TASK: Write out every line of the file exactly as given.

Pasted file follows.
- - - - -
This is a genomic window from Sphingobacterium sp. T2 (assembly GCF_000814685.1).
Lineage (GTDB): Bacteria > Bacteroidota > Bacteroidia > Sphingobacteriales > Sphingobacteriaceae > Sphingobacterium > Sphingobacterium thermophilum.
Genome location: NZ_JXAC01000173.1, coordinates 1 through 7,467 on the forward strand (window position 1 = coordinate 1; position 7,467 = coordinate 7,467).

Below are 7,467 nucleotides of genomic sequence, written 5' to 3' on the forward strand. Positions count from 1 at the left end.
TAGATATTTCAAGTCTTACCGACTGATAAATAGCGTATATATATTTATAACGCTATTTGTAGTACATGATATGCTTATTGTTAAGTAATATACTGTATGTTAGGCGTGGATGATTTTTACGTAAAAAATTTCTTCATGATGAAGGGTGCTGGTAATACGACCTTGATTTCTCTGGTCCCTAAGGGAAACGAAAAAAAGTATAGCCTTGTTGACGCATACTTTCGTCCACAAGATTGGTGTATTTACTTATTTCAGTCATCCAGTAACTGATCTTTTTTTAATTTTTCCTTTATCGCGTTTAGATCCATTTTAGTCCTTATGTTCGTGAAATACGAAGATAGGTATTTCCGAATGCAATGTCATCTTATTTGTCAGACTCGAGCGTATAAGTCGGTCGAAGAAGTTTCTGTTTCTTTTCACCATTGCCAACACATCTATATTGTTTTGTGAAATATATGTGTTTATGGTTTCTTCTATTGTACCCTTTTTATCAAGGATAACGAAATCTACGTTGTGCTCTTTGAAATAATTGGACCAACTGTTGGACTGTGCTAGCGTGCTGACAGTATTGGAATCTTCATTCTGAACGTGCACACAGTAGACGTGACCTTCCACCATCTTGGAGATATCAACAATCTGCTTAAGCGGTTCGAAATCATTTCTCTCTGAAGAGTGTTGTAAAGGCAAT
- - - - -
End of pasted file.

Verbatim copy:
This is a genomic window from Sphingobacterium sp. T2 (assembly GCF_000814685.1).
Lineage (GTDB): Bacteria > Bacteroidota > Bacteroidia > Sphingobacteriales > Sphingobacteriaceae > Sphingobacterium > Sphingobacterium thermophilum.
Genome location: NZ_JXAC01000173.1, coordinates 1 through 7,467 on the forward strand (window position 1 = coordinate 1; position 7,467 = coordinate 7,467).

Below are 7,467 nucleotides of genomic sequence, written 5' to 3' on the forward strand. Positions count from 1 at the left end.
TAGATATTTCAAGTCTTACCGACTGATAAATAGCGTATATATATTTATAACGCTATTTGTAGTACATGATATGCTTATTGTTAAGTAATATACTGTATGTTAGGCGTGGATGATTTTTACGTAAAAAATTTCTTCATGATGAAGGGTGCTGGTAATACGACCTTGATTTCTCTGGTCCCTAAGGGAAACGAAAAAAAGTATAGCCTTGTTGACGCATACTTTCGTCCACAAGATTGGTGTATTTACTTATTTCAGTCATCCAGTAACTGATCTTTTTTTAATTTTTCCTTTATCGCGTTTAGATCCATTTTAGTCCTTATGTTCGTGAAATACGAAGATAGGTATTTCCGAATGCAATGTCATCTTATTTGTCAGACTCGAGCGTATAAGTCGGTCGAAGAAGTTTCTGTTTCTTTTCACCATTGCCAACACATCTATATTGTTTTGTGAAATATATGTGTTTATGGTTTCTTCTATTGTACCCTTTTTATCAAGGATAACGAAATCTACGTTGTGCTCTTTGAAATAATTGGACCAACTGTTGGACTGTGCTAGCGTGCTGACAGTATTGGAATCTTCATTCTGAACGTGCACACAGTAGACGTGACCTTCCACCATCTTGGAGATATCAACAATCTGCTTAAGCGGTTCGAAATCATTTCTCTCTGAAGAGTGTTGTAAAGGCAAT